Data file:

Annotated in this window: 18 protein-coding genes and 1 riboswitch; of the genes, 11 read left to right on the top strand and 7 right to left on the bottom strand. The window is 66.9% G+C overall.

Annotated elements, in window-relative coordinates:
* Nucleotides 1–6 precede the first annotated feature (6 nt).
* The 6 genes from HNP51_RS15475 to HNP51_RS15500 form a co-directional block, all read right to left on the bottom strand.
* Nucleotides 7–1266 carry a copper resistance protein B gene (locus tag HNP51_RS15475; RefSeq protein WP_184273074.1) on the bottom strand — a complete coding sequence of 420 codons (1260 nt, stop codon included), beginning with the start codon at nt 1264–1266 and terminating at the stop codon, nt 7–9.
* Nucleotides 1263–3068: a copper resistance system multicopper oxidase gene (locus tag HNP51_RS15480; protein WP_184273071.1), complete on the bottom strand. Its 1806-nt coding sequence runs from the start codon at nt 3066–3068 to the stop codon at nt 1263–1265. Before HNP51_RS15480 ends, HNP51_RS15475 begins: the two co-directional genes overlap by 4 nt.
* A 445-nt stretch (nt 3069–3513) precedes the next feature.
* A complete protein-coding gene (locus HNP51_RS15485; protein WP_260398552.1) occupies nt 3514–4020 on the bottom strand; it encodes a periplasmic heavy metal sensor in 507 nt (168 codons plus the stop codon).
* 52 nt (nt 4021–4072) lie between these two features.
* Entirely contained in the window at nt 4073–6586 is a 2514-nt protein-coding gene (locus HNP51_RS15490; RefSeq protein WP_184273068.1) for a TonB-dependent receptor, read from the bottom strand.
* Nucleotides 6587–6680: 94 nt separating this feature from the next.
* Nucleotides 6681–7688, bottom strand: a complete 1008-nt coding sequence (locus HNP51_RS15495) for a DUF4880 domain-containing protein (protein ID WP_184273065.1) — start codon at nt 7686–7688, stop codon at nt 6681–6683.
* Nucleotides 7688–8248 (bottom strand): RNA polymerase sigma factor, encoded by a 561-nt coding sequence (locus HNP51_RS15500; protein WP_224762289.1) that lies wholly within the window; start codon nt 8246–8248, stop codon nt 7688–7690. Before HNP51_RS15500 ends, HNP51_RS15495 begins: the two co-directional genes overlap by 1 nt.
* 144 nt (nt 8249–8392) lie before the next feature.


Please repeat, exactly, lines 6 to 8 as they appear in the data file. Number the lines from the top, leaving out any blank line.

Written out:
* Nucleotides 1263–3068: a copper resistance system multicopper oxidase gene (locus tag HNP51_RS15480; protein WP_184273071.1), complete on the bottom strand. Its 1806-nt coding sequence runs from the start codon at nt 3066–3068 to the stop codon at nt 1263–1265. Before HNP51_RS15480 ends, HNP51_RS15475 begins: the two co-directional genes overlap by 4 nt.
* A 445-nt stretch (nt 3069–3513) precedes the next feature.
* A complete protein-coding gene (locus HNP51_RS15485; protein WP_260398552.1) occupies nt 3514–4020 on the bottom strand; it encodes a periplasmic heavy metal sensor in 507 nt (168 codons plus the stop codon).